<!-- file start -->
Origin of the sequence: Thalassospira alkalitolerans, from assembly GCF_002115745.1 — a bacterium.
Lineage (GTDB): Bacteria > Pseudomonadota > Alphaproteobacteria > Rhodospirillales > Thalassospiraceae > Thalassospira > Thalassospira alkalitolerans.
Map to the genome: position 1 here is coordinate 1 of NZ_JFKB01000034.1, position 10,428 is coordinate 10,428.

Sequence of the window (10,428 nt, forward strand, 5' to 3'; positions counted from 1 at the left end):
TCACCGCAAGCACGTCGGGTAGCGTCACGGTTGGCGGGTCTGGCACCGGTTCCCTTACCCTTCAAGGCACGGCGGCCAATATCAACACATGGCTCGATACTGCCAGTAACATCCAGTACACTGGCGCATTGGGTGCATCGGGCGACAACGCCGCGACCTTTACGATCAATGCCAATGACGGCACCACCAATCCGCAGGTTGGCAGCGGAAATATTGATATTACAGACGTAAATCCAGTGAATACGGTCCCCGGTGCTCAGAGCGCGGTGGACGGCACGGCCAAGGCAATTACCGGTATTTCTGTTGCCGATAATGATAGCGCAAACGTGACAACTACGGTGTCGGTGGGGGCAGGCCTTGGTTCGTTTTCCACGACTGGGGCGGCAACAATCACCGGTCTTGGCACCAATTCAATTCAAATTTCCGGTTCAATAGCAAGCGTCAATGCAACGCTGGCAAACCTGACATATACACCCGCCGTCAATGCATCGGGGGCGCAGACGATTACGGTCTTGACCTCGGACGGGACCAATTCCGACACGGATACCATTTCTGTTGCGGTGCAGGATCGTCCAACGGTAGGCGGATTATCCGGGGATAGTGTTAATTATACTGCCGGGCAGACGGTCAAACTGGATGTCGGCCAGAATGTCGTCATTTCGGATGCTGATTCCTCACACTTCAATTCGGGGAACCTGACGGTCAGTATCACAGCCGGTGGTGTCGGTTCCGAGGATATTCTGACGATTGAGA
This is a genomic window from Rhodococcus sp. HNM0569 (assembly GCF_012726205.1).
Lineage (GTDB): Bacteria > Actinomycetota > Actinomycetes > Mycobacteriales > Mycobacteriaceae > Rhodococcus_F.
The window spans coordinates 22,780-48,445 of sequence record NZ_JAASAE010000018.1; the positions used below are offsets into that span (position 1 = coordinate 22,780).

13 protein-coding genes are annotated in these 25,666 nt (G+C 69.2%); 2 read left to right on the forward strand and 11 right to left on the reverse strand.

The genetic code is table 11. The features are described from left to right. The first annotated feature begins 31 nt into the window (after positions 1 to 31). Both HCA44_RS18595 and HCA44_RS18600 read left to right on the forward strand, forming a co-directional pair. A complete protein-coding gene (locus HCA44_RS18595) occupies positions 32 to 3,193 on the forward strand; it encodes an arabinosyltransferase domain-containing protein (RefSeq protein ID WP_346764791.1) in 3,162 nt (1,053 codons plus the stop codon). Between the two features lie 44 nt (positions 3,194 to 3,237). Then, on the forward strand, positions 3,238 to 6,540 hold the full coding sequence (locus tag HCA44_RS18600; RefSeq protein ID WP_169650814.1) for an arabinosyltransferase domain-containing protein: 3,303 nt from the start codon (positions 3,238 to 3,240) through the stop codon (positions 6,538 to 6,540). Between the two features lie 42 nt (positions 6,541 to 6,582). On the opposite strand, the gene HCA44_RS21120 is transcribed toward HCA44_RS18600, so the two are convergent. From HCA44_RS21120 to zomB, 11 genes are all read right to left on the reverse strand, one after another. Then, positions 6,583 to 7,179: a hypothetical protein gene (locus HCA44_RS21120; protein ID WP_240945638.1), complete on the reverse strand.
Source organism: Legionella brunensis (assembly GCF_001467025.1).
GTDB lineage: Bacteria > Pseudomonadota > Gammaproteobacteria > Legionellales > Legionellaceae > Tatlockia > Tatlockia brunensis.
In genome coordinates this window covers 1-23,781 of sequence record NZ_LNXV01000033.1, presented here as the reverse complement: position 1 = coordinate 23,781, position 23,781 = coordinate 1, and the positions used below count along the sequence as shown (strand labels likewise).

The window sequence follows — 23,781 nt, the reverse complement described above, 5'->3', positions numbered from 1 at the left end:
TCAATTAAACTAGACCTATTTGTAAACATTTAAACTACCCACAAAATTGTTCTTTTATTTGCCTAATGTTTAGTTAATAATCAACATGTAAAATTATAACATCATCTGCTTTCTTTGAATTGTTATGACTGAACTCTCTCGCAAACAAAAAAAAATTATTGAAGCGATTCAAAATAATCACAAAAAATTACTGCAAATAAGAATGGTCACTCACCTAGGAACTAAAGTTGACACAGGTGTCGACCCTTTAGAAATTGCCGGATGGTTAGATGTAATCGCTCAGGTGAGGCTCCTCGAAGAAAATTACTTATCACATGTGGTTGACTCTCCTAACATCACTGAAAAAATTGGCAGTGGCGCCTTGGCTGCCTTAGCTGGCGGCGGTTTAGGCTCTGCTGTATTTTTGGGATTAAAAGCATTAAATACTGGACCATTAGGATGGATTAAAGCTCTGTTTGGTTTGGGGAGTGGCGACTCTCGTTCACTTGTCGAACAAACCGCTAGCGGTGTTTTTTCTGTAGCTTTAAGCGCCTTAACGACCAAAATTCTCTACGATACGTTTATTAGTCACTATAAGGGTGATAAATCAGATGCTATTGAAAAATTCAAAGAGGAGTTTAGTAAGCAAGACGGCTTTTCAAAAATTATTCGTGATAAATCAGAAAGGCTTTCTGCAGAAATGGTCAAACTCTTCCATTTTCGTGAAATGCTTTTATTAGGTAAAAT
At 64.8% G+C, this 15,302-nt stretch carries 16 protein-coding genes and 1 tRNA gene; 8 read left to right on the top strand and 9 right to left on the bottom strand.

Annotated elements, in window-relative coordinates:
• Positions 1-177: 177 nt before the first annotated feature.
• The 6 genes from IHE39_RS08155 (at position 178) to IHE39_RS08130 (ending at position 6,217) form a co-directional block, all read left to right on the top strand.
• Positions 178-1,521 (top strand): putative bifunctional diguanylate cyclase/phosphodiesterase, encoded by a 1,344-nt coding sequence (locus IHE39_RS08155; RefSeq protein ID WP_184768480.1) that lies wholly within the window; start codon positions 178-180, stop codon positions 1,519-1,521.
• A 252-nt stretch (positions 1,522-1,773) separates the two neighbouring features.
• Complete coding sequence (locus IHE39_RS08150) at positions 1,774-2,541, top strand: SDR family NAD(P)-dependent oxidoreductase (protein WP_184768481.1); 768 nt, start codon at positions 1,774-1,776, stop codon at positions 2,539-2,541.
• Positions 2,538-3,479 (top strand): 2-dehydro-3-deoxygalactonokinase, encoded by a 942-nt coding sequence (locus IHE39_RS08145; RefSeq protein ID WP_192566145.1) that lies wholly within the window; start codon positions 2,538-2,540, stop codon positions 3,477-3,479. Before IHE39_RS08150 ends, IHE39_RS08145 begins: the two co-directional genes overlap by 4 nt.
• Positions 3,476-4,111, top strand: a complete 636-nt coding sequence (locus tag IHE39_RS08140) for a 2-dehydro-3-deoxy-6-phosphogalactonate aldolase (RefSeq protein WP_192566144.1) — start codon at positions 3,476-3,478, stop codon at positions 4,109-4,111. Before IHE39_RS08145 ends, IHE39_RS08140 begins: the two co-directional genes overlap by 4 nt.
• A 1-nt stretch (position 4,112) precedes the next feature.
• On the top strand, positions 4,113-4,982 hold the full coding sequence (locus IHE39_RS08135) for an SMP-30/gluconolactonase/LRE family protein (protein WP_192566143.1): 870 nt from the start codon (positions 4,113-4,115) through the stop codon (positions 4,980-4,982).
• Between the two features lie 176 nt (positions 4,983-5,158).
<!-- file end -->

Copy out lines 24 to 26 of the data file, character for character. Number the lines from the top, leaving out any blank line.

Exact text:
• Positions 3,476-4,111, top strand: a complete 636-nt coding sequence (locus tag IHE39_RS08140) for a 2-dehydro-3-deoxy-6-phosphogalactonate aldolase (RefSeq protein WP_192566144.1) — start codon at positions 3,476-3,478, stop codon at positions 4,109-4,111. Before IHE39_RS08145 ends, IHE39_RS08140 begins: the two co-directional genes overlap by 4 nt.
• A 1-nt stretch (position 4,112) precedes the next feature.
• On the top strand, positions 4,113-4,982 hold the full coding sequence (locus IHE39_RS08135) for an SMP-30/gluconolactonase/LRE family protein (protein WP_192566143.1): 870 nt from the start codon (positions 4,113-4,115) through the stop codon (positions 4,980-4,982).